Indian Prime Minister Narendra Modi on Tuesday asked people not to be complacent during the festive season, urging them to continue wearing masks and follow social distancing.
But the message doesn’t seem to have reached the northern state of Bihar where large crowds have massed at political rallies ahead of state elections, scheduled to begin on 28 October.
All parties, including Mr Modi’s Bharatiya Janata Party (BJP), have ramped up campaigning ahead of the elections.
Footage from some of the rallies shows people jostling to get a glimpse of politicians, and hardly anybody appears to be wearing masks.
Virologists and doctors called the large gatherings “callous” and said that such complacency could have devastating consequences, enabling the virus to spread much faster.
India has recorded more than seven million cases so far, but its daily case count has been steadily dropping in recent weeks even as testing has remained consistent. Although some have said this suggests that the worst of the pandemic is over, others have cautioned against celebrating too soon.
The Election Commission has also warned politicians against flouting Covid-19 safety rules. But it seems to have had little impact as crowds continue to gather at rallies.
Virologist Dr Shahid Jameel says political parties need to be more responsible and they need to educate their cadre.
“We see thousands of people in these rallies and hardly anyone with a mask. It is the responsibility of every political party to ask its followers to follow safety rules.
“That is the only way we know to prevent infection [from spreading],” he told the BBC.
The first phase of polling will be held on 28 October, and the other two phases will follow on 3 and 7 November. Results will be announced on 10 November.
The BJP-led coalition is seeking to be voted back into power – it’s facing opposition from an alliance of the Rashtriya Janata Dal and Congress party, and also from other regional parties.
The stakes are high for all political parties. Their initial campaigns were virtual but now they have moved offline.
तेजस्वी यादव के चुनावी सभाओं में जिस कदर जन सैलाब उमड़ रहा है,उसे देखकर लालू जी के 1995 वाली चुनावी सभा की याद ताजा हो गई है। तेजस्वी जी की सभाओं में समाज के सभी वर्गों और समूहों का जो जुनून देखने को मिल रहा है उससे एक बात स्पष्ट है कि महागठवंधन ऐतिहासिक जीत दर्ज करने जा रही है। pic.twitter.com/xp6gIr7NxN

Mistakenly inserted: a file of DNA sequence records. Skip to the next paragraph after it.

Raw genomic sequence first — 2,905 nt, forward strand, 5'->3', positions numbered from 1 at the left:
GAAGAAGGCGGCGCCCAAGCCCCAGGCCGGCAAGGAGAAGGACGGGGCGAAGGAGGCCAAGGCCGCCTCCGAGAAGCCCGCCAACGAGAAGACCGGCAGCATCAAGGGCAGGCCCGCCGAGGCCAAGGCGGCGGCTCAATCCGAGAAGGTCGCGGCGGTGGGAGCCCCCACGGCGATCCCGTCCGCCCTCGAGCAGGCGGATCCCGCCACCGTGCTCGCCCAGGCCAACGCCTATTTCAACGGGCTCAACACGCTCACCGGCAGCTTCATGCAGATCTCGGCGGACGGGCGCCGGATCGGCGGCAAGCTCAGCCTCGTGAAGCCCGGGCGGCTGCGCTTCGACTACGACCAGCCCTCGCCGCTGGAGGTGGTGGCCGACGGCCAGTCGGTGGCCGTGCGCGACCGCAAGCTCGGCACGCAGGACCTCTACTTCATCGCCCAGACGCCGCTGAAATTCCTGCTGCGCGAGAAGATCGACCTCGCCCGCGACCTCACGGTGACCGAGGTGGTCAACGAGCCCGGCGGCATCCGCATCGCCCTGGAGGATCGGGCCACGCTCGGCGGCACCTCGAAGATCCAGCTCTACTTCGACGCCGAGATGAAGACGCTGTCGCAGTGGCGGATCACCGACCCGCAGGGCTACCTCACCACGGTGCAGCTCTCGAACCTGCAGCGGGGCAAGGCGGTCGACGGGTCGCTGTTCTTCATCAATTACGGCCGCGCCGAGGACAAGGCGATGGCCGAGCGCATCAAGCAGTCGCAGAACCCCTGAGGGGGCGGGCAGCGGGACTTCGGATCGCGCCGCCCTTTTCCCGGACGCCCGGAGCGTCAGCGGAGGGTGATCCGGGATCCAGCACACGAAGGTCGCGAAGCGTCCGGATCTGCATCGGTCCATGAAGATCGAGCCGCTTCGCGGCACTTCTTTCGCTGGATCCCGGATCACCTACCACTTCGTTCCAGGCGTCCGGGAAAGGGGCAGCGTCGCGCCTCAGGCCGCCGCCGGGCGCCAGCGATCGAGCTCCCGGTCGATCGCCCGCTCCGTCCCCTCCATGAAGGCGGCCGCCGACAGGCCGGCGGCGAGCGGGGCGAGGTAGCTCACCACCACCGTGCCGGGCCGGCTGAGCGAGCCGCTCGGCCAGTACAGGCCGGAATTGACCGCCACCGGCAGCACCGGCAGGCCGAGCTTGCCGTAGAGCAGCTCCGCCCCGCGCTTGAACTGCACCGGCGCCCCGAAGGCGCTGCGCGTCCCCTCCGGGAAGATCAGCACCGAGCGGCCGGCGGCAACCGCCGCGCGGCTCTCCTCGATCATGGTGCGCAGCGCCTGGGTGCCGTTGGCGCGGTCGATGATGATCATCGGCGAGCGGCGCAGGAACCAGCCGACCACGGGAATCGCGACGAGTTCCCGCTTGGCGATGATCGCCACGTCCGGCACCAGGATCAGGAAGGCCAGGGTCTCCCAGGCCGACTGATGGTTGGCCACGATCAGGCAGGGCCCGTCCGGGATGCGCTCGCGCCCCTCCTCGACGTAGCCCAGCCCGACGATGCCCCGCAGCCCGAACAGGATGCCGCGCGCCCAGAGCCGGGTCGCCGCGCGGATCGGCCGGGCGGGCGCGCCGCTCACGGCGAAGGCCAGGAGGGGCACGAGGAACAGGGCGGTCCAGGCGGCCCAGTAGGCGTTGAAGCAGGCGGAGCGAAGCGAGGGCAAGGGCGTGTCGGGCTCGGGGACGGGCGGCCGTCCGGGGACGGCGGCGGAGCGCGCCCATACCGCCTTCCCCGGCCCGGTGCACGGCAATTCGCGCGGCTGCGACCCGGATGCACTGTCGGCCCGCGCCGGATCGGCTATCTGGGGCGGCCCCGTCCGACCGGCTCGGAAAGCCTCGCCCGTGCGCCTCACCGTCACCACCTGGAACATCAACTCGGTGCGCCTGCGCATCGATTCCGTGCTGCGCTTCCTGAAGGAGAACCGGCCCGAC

— Chitranjan Gagan (@ChitranjanGaga1) October 21, 2020
Mr Modi is addressing three rallies on Friday and Congress party’s Rahul Gandhi is also holding campaign events.
A senior journalist in the state told the BBC that nobody “was really talking about coronavirus as a campaign issue”.
“It seems like the virus has disappeared from the state. People have become complacent and politicians are not doing enough to warn people,” he said.
The state government
By Robert Preidt, HealthDay Reporter
SUNDAY, Oct. 18, 2020 (HealthDay News) — As the weather gets cooler and social activities move indoors, Americans need to take steps to prevent the spread of the new coronavirus, an expert says.
“We now know that if we are going to socialize with people who are not in our household — or in our pandemic pod — being outside or in a well-ventilated space is better than being inside without outside air circulation,” said Lisa Lee, a public health expert at Virginia Tech University.
If you’re planning indoor gatherings, keep the number of guests as low as possible, leave enough space to maintain 6 feet or more between people, and wear face coverings.
“These preventive measures are more important than ever because we know that recent COVID-19 cases are among younger people, who are less likely to have symptoms and might not even know that they are contagious,” Lee said in a university news release.
“As families mix — young with old, healthy with frail — we will see more vulnerable people becoming infected and dying,” she added. “Protect your grandparents by making sure everyone wears a mask.”
As for fall traditions such as trick-or-treating on Halloween, visiting pumpkin patches and indoor haunted houses, Lee offered safety guidelines.
Avoid crowds, especially indoors; maintain social distancing; wash your hands often, and wear a face covering.
Consider replacing indoor activities with outdoor ones. For example, take a walk to look at the autumn colors; go for a hike; have a scavenger hunt, or visit a farm that offers fall hay rides. Plan ahead so you can avoid crowds, keep your distance and wear a mask, Lee said.
The U.S. Centers for Disease Control and Prevention has more on COVID-19.
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